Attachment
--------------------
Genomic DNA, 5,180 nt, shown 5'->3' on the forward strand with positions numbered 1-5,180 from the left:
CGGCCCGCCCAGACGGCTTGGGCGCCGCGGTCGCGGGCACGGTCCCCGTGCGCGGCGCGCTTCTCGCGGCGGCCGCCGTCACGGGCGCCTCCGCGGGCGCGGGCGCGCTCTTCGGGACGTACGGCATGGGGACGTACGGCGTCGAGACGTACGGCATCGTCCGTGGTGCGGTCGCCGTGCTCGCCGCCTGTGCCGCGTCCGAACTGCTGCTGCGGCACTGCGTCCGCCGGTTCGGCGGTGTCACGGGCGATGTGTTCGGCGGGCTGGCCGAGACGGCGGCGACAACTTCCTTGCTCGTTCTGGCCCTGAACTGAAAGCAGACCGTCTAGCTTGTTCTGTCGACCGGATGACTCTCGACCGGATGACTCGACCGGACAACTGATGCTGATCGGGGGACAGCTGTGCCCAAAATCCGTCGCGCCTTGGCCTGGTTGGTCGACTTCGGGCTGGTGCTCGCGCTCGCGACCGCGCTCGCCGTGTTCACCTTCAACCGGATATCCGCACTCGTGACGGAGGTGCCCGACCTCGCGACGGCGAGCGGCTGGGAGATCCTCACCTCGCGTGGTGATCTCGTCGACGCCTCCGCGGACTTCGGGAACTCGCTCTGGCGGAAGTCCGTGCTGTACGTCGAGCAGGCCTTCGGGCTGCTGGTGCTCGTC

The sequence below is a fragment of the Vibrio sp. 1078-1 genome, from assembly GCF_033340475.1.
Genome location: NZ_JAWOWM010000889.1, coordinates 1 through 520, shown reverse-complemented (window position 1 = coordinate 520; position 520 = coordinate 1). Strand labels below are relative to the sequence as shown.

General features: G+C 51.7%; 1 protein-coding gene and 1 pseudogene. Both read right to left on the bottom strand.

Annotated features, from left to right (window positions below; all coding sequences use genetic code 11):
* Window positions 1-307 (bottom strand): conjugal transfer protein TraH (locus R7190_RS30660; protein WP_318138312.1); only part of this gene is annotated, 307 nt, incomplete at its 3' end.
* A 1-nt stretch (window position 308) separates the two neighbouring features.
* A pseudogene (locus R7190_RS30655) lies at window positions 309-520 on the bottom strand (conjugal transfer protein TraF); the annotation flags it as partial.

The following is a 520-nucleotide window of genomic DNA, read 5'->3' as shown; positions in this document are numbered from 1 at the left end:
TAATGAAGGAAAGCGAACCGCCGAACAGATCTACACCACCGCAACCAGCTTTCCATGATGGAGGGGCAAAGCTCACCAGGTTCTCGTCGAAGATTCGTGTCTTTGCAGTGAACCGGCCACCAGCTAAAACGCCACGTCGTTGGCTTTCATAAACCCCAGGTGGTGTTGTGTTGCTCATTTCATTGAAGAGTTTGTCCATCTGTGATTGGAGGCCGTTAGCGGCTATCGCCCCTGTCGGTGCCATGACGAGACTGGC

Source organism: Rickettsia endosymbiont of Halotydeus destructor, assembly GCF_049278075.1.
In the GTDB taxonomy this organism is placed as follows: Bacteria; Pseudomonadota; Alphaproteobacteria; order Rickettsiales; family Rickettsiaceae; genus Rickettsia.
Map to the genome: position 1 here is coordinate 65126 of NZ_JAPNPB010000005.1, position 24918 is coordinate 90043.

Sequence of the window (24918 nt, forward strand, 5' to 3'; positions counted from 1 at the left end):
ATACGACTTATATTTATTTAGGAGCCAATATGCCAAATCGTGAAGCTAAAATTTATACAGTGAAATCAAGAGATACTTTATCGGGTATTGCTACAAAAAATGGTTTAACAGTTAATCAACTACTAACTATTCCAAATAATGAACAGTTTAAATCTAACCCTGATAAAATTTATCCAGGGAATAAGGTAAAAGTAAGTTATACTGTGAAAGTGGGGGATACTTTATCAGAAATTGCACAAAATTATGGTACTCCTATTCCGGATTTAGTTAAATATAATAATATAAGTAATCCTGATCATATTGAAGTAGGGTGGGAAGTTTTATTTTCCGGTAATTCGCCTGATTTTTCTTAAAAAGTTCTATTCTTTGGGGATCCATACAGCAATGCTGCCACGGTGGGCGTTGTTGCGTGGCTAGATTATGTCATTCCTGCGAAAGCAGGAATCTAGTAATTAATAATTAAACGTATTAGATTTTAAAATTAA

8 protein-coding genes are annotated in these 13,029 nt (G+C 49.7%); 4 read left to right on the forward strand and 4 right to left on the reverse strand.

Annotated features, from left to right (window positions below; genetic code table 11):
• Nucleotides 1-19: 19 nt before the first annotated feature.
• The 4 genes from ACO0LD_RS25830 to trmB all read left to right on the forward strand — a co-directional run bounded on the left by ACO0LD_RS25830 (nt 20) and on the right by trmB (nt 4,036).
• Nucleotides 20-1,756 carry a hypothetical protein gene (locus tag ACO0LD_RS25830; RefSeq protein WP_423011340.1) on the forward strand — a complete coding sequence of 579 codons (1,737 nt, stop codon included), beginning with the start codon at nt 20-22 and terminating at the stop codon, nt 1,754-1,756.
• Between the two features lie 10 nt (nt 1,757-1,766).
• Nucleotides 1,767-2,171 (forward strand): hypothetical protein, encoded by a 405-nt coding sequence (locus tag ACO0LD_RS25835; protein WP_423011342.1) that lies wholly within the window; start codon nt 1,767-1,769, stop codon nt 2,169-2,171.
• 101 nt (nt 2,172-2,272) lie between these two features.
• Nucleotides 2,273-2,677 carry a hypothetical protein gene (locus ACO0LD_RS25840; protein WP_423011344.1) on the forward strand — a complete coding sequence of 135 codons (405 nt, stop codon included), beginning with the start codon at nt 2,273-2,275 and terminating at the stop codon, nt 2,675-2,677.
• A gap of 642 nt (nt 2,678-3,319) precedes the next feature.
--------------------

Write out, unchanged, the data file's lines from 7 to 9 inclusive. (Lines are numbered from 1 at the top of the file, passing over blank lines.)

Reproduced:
* Window positions 1-307 (bottom strand): conjugal transfer protein TraH (locus R7190_RS30660; protein WP_318138312.1); only part of this gene is annotated, 307 nt, incomplete at its 3' end.
* A 1-nt stretch (window position 308) separates the two neighbouring features.
* A pseudogene (locus R7190_RS30655) lies at window positions 309-520 on the bottom strand (conjugal transfer protein TraF); the annotation flags it as partial.